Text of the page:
This month sees the first anniversary of the passing of Queen Elizabeth II. We understand that King Charles III will mark the day in very much the same way his mother did for King George VI’s anniversary: a day of quiet contemplation – in her case at Sandringham, where her father died, and for the King Balmoral, which is where the Queen died.
The King has always been deeply religious and a day spent in prayer and meditation is a luxury he seldom has time for. A loner at heart, he is at his most content on Royal Deeside, which he has frequently described as the place he loves most on earth.
The royal family’s Scottish sojourn is precious to them all and especially so this year. Parts of the castle are being renovated and areas that were open to the public remained accessible until mid-August. This gave the family less time than usual to be there to enjoy the grouse shooting, stalking and fishing essential for the profitable running of the sporting estate.
The Prince of Wales has come in for some light-hearted criticism for his apparent unwillingness to wear the kilt. William has not been photographed in a kilt since he was a child, so it has been assumed in the media that he is not fond of the traditional Highland dress. I am sure that William would look magnificent in a kilt, given his height and athletic build.
When he became first in line to the throne he acquired a number of new Scottish titles: Duke of Rothesay, first conferred by King Robert III on his eldest son David in 1398; Earl of Carrick and Baron of Renfrew; Prince and Great Steward of Scotland (the hereditary office dating from the 12th century); and – my favourite – Lord of the Isles. This ancient title, held by those who ruled the Western Isles as vassals of the kings of Norway, Ireland or Scotland, was annexed to the crown by James V of Scotland in 1540 to be passed to his heirs.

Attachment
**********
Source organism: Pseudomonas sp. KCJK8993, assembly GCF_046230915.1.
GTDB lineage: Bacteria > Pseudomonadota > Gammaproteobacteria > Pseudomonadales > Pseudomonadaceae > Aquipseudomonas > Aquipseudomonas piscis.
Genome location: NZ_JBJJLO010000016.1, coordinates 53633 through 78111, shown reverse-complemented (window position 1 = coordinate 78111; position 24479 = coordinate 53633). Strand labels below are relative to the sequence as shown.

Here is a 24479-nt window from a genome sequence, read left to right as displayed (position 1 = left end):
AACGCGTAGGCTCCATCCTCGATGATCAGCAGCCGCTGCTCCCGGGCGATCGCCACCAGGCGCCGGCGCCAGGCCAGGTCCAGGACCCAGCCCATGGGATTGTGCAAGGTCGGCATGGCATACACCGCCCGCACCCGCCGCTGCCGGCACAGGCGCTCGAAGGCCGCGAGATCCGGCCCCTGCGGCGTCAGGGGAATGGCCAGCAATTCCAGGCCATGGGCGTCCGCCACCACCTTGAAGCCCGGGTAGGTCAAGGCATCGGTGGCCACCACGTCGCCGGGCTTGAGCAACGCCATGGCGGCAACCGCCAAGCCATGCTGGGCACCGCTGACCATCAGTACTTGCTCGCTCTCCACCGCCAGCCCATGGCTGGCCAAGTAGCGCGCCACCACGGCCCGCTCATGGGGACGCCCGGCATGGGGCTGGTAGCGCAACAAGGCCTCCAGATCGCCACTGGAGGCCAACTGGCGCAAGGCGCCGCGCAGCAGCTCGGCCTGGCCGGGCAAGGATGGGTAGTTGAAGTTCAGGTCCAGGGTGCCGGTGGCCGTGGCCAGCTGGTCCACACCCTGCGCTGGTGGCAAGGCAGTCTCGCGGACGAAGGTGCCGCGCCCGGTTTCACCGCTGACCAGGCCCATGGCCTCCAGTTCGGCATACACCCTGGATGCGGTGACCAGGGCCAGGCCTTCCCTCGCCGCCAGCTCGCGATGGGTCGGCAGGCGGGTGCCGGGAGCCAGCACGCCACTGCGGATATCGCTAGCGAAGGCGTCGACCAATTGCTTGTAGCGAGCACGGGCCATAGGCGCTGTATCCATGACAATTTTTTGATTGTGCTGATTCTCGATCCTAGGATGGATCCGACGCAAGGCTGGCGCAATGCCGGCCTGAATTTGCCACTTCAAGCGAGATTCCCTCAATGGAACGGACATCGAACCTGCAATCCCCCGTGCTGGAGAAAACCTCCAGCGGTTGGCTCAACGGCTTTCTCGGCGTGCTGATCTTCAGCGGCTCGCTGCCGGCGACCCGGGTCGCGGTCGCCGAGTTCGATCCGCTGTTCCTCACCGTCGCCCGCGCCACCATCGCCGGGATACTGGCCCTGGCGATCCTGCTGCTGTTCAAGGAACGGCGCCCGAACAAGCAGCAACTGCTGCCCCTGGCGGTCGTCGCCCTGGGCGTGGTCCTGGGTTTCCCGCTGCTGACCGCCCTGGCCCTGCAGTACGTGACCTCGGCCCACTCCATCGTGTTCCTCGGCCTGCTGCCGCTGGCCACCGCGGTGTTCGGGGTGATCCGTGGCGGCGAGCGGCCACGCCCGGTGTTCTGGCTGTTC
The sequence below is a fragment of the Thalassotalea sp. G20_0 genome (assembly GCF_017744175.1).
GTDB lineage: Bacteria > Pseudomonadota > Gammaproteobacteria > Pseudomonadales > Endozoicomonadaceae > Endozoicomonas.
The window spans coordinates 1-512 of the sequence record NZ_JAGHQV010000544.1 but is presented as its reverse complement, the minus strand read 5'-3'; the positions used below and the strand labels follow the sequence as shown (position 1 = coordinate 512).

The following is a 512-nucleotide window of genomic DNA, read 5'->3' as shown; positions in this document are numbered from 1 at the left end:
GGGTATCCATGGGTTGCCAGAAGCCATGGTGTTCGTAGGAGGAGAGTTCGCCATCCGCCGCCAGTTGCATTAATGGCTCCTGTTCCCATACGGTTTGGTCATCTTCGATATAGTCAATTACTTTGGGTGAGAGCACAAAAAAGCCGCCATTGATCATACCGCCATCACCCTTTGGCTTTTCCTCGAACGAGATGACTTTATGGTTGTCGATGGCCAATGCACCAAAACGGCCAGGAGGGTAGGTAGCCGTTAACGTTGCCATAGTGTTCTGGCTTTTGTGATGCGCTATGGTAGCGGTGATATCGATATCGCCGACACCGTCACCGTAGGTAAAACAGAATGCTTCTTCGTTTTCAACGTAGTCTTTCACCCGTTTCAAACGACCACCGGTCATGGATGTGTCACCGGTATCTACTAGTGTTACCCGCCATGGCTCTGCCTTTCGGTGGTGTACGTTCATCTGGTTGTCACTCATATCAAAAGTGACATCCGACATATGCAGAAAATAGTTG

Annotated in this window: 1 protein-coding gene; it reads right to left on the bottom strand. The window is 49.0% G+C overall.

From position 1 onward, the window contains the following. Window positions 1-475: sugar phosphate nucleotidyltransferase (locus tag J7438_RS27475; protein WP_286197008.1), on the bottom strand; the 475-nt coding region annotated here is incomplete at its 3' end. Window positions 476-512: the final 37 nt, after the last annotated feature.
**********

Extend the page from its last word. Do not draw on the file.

With that many Scottish titles, I am pretty sure that we will see William in a kilt before too long. Balmoral is also his favourite place and was, of course, where he and Harry were staying when they were told that their mother had died following a car crash in Paris on 31 August 1997, now 26 years ago.
This month the Duke of Sussex, who celebrates his 39th birthday on 15 September, is travelling to Germany with the Duchess of Sussex for the Invictus Games Düsseldorf. The games, which Harry launched in March 2014, were first staged that September to great acclaim in London’s Olympic Park. Archewell Productions’ documentary series Heart of Invictus, which follows a group of remarkable veterans around the globe to the 2022 games in The Hague, with the duke as its executive producer, is due to be shown soon on Netflix. However, nothing is certain in the multi-million-dollar world of entertainment, as Harry and Meghan have recently been discovering.